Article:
Retired, Koecher takes daily exercise in the nearby forest. Hana still works, arranging seminars that bring together construction professionals and professors from technical schools. Their upstairs study includes a menorah, a hefty collection of books on the history of espionage and texts on philosophy and logic, among other topics.
Born in 1934 in Bratislava, the capital of today’s Slovakia, Koecher’s mother Irena was a Slovak Jew
Who was he?
Karel Koecher, the only foreign agent ever known to have infiltrated the CIA. Koecher was a Czech citizen who had been living undercover in the US for 21 years. Alternately codenamed Rino, Turian or Pedro, he had moved to America in 1965 to establish himself as a mole within the CIA. Koecher’s KGB case officer, Colonel Alexander Sokolov, would later call him a super-spy.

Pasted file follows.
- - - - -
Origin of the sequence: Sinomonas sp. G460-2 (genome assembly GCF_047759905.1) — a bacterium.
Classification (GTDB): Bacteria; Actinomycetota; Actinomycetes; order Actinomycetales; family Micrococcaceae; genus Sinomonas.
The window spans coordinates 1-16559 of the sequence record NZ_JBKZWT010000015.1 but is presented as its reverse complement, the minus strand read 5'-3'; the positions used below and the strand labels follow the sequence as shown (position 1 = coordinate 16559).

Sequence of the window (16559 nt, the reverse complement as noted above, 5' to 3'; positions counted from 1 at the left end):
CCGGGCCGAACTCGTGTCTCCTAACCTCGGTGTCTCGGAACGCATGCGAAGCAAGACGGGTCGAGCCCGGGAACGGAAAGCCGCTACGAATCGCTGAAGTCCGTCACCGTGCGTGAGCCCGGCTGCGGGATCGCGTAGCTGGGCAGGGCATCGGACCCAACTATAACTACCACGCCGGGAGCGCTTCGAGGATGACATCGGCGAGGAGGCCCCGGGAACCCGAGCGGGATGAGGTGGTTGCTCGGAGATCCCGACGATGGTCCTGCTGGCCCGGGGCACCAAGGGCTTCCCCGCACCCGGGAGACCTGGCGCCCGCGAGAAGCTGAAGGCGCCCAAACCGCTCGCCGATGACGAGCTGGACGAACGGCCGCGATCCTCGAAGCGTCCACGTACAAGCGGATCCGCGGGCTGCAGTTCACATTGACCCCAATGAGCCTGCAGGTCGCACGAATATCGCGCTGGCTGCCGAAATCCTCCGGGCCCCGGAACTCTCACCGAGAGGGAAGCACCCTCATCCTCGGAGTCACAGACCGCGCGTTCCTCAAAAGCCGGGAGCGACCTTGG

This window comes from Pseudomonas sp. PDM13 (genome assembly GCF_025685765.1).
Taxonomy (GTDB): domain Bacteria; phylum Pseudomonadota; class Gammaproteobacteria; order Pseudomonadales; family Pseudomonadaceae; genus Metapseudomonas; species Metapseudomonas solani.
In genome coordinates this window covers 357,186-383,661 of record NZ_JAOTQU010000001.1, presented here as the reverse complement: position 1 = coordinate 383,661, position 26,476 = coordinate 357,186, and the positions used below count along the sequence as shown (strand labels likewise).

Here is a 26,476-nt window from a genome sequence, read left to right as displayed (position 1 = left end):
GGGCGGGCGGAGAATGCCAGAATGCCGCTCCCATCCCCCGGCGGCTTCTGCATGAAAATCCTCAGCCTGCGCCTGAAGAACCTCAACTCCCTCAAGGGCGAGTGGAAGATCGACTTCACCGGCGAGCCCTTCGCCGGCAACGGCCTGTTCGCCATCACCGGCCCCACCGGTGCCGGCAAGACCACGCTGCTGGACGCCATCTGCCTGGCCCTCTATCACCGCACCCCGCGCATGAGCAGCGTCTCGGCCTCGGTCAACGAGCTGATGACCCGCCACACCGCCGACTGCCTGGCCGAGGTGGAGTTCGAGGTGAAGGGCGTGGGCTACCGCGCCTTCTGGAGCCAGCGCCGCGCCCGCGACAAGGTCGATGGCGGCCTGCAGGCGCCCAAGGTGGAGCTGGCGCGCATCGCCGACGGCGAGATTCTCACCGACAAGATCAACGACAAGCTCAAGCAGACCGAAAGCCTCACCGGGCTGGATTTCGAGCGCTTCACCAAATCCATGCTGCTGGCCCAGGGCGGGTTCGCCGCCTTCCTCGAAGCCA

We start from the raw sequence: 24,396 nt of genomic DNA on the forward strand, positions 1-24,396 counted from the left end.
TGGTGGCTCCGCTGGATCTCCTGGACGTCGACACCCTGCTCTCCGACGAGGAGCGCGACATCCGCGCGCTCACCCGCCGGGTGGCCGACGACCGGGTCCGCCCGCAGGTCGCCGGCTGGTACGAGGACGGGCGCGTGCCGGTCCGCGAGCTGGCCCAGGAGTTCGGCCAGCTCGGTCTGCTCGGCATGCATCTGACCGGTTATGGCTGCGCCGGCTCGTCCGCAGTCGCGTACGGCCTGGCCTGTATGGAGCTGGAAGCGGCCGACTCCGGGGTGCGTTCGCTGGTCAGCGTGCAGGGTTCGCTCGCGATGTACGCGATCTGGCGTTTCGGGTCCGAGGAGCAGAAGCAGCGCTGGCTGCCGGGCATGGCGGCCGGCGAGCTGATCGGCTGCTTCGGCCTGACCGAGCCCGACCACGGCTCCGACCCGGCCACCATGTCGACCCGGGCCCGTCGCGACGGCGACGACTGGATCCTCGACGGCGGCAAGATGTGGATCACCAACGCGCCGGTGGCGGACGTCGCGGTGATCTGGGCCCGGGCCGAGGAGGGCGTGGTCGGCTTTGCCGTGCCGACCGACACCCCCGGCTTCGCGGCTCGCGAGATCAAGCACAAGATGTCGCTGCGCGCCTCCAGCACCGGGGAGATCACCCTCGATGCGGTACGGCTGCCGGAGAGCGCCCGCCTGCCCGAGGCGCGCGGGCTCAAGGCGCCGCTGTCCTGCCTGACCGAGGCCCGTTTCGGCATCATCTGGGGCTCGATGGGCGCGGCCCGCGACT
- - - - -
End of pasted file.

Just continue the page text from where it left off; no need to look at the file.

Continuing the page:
In the meantime, Hana was working in the diamond trade and the Koechers accumulated wealth. Their nightlife picked up and they began attending swinger and spouse-swapping parties. The swinging spies became the stuff of lore after a colourful 1988 book by former Washington Post journalist Ronald Kessler, but Koecher downplayed the relevance such extracurricular activities had in his work, as have former Czech and Russian intelligence officials.“It’s not so popular now, but a lot of people were doing it then,” he said.
In December 1983, Koecher and Fila held a meeting in a Vienna sauna. Koecher suggested establishing NGOs as a means of conducting intelligence work – an idea presented as almost absurd in the StB files but common practice in 21st century spycraft. According to the StB the year “ended well”, but 1984 would not.
Koecher had his lawyer take a letter to the Soviets, which ended up on KGB chief Kryuchov’s desk. “It simply said that my life is threatened. They can’t convict me,” Koecher said. “I suggested that they trade me for Sharansky.”